harlie Rangel, among others, says that he opposes military action because too many black and brown people serve in the military.
This brings up all sorts of problems. First, theres the suggestion of racism in the Rangel position. Second, theres the rank separatism (are these not Americans?). Third, would he bar black and Hispanic citizens from serving in the military? Fourth, does the presence of people of color in the military act as a veto on any American military action (except for occasional invasions of Haiti, at the insistence of a fasting Randall Robinson)? Fifth, if that is the case, why maintain a military at all? Sixth . . .
And yet, its so absurd, theres no need to keep going.
Do you remember when we were proud of the militarys integration? It was the shining example, to all of us. Now . . . a source of division. Figures.
The Wall Street Journal had what I would consider an unfortunate headline: With Iraqi Vote, Husseins Party Shows Its Cohesion. Cohesion? It showed its effectiveness in terror. Those people voted at the point of bayonet.
I loved this line within the article: The mass of the population, freely or not, announced its loyalty. Freely or not thats a fine clause! And how bout the word loyalty? Sheer fear, and instinct for self-preservation, would be more like it.
Saddam Hussein was not content with 98.9 percent, or 99.7: He had to go for the whole enchilada 100 percent. This scores . . . well, a perfect ten, so to speak, on the Tirana Index.
Connoisseurs of Charles Krauthammer will remember the Tirana Index. The columnist invented this sometime in the mid-1980s, I believe. Enver Hoxha, the Communist dictator of Albania (whose capital is Tirana), used to win by 99.6 percent numbers like that. You always wondered about the .4 percent democratic window-dressing, in all likelihood. Krauthammer decided that you could gauge the democratic legitimacy of a country by measuring it on a Tirana index: The higher the percentage, the less free the election.
Well be applying it forever, somewhere.
One thing to be worried about, in this coming war: the patience of the media class. Will it have it? I have confidence based on the evidence of history that Americans at large will have such patience; but one can be less sure about the media. Only a couple of weeks or was it days? into Afghanistan, the media were talking about quagmire and the Big Muddy: quagmire, quagmire, quagmire; muddy, muddy, muddy; Vietnam, Vietnam, Vietnam. And then, poof: Afghanistan was over (at least that stage of it).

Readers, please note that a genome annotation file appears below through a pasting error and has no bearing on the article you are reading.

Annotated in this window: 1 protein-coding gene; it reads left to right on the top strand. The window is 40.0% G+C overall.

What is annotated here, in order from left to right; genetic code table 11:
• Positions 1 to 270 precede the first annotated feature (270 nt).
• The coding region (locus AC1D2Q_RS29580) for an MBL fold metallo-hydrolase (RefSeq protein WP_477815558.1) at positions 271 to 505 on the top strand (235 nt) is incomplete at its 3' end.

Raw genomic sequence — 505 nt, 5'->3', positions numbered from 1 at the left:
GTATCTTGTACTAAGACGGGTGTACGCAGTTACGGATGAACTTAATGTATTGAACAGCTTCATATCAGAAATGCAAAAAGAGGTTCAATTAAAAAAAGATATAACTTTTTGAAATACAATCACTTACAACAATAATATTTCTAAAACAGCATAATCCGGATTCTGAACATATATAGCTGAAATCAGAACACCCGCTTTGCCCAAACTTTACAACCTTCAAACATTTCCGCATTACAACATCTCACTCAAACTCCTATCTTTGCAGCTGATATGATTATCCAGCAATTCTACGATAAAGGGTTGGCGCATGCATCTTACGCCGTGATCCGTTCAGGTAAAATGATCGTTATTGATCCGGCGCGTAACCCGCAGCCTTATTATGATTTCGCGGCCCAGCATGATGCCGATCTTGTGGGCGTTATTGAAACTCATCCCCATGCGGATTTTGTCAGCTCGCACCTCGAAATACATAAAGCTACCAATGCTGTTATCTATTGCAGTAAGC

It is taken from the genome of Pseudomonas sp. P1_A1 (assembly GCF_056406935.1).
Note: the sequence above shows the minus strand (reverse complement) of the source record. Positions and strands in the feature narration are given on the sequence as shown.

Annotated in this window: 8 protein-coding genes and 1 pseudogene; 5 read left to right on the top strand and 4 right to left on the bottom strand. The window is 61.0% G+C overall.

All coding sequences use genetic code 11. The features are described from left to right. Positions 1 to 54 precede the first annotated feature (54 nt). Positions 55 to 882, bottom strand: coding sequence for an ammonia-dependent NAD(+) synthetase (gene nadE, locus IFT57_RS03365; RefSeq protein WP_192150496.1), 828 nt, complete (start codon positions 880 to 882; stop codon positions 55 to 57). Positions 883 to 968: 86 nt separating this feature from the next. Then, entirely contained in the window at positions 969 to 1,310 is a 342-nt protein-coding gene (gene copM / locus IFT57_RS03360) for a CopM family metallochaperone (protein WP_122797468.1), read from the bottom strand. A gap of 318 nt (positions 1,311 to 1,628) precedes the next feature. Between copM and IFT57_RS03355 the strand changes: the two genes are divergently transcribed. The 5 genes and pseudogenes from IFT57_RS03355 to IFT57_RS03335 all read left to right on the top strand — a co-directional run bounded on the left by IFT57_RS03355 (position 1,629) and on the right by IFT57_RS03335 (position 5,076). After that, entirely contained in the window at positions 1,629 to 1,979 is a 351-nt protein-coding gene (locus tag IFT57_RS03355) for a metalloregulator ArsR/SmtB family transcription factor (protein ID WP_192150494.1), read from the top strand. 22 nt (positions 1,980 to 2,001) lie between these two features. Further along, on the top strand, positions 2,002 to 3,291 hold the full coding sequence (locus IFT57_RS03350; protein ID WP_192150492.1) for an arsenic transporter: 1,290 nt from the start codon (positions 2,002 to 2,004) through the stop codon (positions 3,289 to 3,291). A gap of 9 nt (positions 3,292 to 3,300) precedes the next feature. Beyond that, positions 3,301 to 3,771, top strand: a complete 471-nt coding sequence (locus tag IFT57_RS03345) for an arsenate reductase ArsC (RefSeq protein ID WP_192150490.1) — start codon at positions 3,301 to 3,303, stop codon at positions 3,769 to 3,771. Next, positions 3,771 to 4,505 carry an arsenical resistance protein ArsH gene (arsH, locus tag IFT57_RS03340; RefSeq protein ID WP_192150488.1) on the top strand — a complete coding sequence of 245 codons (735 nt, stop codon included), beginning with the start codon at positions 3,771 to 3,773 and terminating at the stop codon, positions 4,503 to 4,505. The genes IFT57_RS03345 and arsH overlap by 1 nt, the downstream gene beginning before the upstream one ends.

But the quagmire people will be back, big-time, in Iraq. Theyre used to hundred-hour wars. If they dont get one if this war isnt wrapped up in one neat news cycle will they go all quagmire on us?
Everyones all atwitter about whether Israel will fight back whether it will respond, militarily, if Iraq, or some other nation, attacks its people. It is my belief that people dont understand the utilitarian the practical aspect of Israels concern.
It is not merely a psychological, emotional desire to hit back when you yourself are hit. Some analysts believe that the PLO and other enemies of Israel were emboldened when Israel holstered itself in the 1991 Gulf War. Did this suggest to others that Israel was something of a paper tiger, a softie? Israel was struck by 39 Iraqi missiles, and it sat there, nice and quiet, for GHWB and Jim Baker. Did some Israelis, later, pay for this restraint this season of non-responsiveness, or superhuman self-control with their lives?
That, sports fans, is a worry.
And speaking of responsiveness versus non-. The following line appeared in a USA Today article: Beyond reassurances on Iraq, Bush [was] expected [in his meeting with Ariel Sharon] to urge Israel to show restraint in trying to prevent, or retaliate for, Palestinian acts of terrorism.
That is asking an awful lot of a country: to show restraint in merely trying to prevent, much less retaliate for, the murder of ones citizens. In fact, that is too much.